You’re Responsible for Every Round you Fire

On the weekly Concealed Carry Podcast, we cover defensive gun use stories about once a month. Sometimes we include stories of things you should not do. Occasionally, these stories involve people who use guns to defend themselves, and one of more of the fired rounds misses the threat. The fired bullets go somewhere, sometimes striking a person.

I recently came across this story from Texarkana, Texas, in which a stray bullet struck an 18-year-old boy who was playing in a college baseball game.

Here is what the police say happened.

Texas College Baseball Player Struck by Stray Bullet During Game—

On April 29th around 5:30PM, they received 911 calls about “some type of altercation” taking place on Lynda Street, which resulted in gunshots being fired.

At the same time, the police also received 911 calls from people at George Dobson Field at Spring Lake Park, regarding a baseball player who appeared to have a gunshot wound to his chest.

Lynda Street is in a neighborhood just west of George Dobson Field at Spring Lake Park, so the police suspected a possible connection between the incidents.

Paramedics took the young, 18-year-old player to the hospital where he underwent emergency surgery and is in stable condition.

The Police say the altercation on Lynda street escalated, and someone fired a gun. “One of those errant rounds traveled about 400 yards and struck the innocent victim at the ball field.”

Police made several arrests on Lydia Street and identified others who they believed were involved in the shooting incident.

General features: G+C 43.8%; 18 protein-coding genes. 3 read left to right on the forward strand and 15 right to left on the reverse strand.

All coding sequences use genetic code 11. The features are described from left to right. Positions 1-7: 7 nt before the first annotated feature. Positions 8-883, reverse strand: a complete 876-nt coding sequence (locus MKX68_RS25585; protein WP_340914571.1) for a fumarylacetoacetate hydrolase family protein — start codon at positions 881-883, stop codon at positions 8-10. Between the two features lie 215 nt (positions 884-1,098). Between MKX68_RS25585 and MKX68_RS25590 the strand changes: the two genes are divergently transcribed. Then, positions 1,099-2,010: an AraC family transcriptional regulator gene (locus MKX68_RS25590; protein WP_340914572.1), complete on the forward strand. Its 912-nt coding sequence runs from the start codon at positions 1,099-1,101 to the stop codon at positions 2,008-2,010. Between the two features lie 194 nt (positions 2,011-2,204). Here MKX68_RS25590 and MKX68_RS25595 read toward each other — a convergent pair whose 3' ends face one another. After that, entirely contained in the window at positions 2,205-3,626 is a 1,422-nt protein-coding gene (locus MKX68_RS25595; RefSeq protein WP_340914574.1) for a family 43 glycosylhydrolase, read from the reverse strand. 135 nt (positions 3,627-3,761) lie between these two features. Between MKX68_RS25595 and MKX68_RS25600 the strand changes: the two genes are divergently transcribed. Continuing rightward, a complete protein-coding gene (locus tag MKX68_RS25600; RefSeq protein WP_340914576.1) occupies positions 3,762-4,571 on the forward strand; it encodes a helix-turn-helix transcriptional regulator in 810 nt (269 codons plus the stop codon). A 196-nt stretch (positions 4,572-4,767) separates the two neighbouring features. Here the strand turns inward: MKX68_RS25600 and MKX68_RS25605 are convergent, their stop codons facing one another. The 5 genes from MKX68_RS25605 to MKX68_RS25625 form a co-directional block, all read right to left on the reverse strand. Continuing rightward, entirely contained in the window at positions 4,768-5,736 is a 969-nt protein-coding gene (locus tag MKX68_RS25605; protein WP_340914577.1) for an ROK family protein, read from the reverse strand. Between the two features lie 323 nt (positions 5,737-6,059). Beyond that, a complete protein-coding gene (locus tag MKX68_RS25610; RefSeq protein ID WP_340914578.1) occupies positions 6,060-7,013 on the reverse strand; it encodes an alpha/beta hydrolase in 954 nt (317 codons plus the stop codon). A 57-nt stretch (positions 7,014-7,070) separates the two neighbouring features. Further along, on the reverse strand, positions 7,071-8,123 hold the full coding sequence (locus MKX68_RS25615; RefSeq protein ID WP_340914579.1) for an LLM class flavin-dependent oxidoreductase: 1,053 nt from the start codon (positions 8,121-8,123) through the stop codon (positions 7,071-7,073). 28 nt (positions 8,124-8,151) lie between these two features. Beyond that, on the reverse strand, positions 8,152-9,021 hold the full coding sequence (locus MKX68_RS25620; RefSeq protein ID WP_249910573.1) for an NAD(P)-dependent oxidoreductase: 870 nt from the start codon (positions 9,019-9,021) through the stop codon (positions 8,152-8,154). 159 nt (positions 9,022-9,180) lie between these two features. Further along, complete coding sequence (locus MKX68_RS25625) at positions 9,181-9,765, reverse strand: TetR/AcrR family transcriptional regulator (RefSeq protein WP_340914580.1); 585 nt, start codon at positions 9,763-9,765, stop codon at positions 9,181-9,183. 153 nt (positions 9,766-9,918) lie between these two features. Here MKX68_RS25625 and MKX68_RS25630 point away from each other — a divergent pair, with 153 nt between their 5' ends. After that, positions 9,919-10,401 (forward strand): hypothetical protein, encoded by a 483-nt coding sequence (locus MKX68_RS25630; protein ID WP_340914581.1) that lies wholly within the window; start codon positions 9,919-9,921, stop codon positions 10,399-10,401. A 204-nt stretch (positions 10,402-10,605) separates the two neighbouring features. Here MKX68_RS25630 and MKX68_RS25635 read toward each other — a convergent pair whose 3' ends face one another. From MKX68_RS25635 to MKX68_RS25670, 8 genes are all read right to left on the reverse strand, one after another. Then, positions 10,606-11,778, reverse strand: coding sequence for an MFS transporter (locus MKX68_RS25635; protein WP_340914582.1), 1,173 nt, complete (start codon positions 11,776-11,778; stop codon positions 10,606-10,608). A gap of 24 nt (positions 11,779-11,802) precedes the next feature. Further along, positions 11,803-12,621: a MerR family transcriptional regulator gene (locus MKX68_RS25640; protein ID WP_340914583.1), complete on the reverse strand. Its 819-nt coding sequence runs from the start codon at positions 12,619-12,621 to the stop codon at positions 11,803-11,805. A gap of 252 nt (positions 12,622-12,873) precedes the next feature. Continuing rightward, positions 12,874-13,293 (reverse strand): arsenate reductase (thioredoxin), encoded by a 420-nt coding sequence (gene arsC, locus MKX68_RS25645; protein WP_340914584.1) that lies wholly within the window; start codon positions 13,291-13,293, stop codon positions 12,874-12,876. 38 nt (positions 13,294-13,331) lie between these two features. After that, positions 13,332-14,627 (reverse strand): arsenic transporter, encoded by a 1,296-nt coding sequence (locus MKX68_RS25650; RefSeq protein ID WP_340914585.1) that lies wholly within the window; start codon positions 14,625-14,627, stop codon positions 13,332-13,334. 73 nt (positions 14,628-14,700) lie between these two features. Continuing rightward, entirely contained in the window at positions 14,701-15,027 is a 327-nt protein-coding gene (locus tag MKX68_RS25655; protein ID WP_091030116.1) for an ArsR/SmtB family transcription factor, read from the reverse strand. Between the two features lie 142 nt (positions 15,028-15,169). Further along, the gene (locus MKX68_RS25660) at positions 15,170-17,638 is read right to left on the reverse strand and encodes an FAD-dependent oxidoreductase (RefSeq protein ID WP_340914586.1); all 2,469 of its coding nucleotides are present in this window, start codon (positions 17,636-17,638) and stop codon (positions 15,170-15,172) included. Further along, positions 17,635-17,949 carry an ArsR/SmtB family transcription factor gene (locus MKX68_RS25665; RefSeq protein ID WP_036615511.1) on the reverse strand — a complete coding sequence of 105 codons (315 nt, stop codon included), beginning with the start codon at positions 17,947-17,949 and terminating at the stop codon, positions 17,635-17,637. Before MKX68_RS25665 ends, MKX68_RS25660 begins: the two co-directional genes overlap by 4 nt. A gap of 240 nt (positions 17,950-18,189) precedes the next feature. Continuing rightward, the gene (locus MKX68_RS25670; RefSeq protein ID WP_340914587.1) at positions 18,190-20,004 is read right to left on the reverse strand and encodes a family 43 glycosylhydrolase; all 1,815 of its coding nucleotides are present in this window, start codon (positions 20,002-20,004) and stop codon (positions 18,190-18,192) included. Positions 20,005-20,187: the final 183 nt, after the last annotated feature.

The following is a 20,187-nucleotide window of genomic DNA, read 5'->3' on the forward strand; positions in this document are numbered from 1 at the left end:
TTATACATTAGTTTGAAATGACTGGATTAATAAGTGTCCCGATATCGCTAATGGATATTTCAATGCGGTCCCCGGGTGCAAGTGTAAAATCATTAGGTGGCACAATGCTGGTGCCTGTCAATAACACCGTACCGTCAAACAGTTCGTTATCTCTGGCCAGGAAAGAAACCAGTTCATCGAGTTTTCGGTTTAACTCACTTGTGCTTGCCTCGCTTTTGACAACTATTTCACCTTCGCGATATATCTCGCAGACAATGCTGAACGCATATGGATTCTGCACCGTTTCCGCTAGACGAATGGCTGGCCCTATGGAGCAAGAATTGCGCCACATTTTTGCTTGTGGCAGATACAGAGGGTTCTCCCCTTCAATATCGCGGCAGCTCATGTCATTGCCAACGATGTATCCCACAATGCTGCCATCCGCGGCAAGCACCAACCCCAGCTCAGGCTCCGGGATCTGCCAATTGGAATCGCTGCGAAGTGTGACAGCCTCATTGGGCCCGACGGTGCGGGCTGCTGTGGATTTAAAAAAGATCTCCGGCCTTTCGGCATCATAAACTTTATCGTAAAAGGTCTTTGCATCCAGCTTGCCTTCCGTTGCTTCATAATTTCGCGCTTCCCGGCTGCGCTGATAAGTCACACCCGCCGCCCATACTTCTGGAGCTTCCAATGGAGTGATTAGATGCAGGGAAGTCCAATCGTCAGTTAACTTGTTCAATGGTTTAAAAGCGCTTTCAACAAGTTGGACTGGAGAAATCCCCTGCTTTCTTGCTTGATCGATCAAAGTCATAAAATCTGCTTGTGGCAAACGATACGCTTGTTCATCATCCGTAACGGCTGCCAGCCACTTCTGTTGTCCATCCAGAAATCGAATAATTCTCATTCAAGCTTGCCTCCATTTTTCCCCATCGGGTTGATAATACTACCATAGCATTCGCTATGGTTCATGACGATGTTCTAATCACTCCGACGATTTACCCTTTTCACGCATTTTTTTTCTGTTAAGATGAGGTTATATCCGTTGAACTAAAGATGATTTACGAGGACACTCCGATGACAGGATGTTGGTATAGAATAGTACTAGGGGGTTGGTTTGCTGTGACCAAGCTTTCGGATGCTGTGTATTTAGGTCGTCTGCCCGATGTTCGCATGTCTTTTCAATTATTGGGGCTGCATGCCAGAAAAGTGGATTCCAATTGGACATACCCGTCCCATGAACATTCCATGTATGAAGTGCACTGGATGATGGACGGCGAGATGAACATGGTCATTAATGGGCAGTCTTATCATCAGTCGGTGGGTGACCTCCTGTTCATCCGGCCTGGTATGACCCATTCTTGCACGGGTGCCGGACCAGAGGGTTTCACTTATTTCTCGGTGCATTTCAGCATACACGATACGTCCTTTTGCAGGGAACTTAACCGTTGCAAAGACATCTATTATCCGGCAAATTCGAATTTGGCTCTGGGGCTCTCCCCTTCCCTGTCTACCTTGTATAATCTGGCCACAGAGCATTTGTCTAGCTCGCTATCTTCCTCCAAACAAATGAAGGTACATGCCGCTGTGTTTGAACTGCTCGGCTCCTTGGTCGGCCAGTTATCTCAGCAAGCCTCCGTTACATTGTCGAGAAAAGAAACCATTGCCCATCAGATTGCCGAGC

Photos: Texarkana Police Department

Lessons Learned—

Now I understand this incident doesn’t appear to involve the legal use of a firearm, but I don’t think that matters. Because the point I’m trying to make is that regardless of or reason, we need to consider the importance of accuracy when shooting, especially in a highly populated area. I’m not saying you shouldn’t use a firearm to defend yourself in a populated area, just that it must be something you factor into your decision-making process.

If accuracy is important, it is prudent for someone carrying a firearm to work to become as accurate with their firearm as possible. Because every incident is different, it’s impossible to predict what level of accuracy is necessary in every situation. But a good rule of thumb is you can’t ever be too accurate. So someone who carries a gun should desire competency.

Here is a post that explains some of the skills I think every concealed carrier should work at, as well as some standards you can use for help to determine your skill set.

Additionally, this story is an example of how unpredictable the world is. We can’t predict the day we’ll have to use our firearm in self defense. Similarly, we can’t predict when we may need to intervene in a medical emergency.

Do you have any training on how to stop major bleeding from a traumatic injury? If not, why not? Here is a great online course you can access today.

If you have the skills, do you have the gear? Is it accessible? If your plan is to improvise, you’re simply not prepared and someone may die. Belts as tourniquets, cellophane from a cigarette pack for a chest seal is great if that’s the only thing you have, but the failure rate is really high. You know what is even better? An actual TQ or chest seal.

Mountain Man Medical trauma kits include the necessary gear and are affordable.

Guardian Nation—

If you like online classes, consider checking out Guardian Nation. In addition to other perks, a membership to Guardian Nation gives you access to hundreds of hours of diverse self-defensive training.

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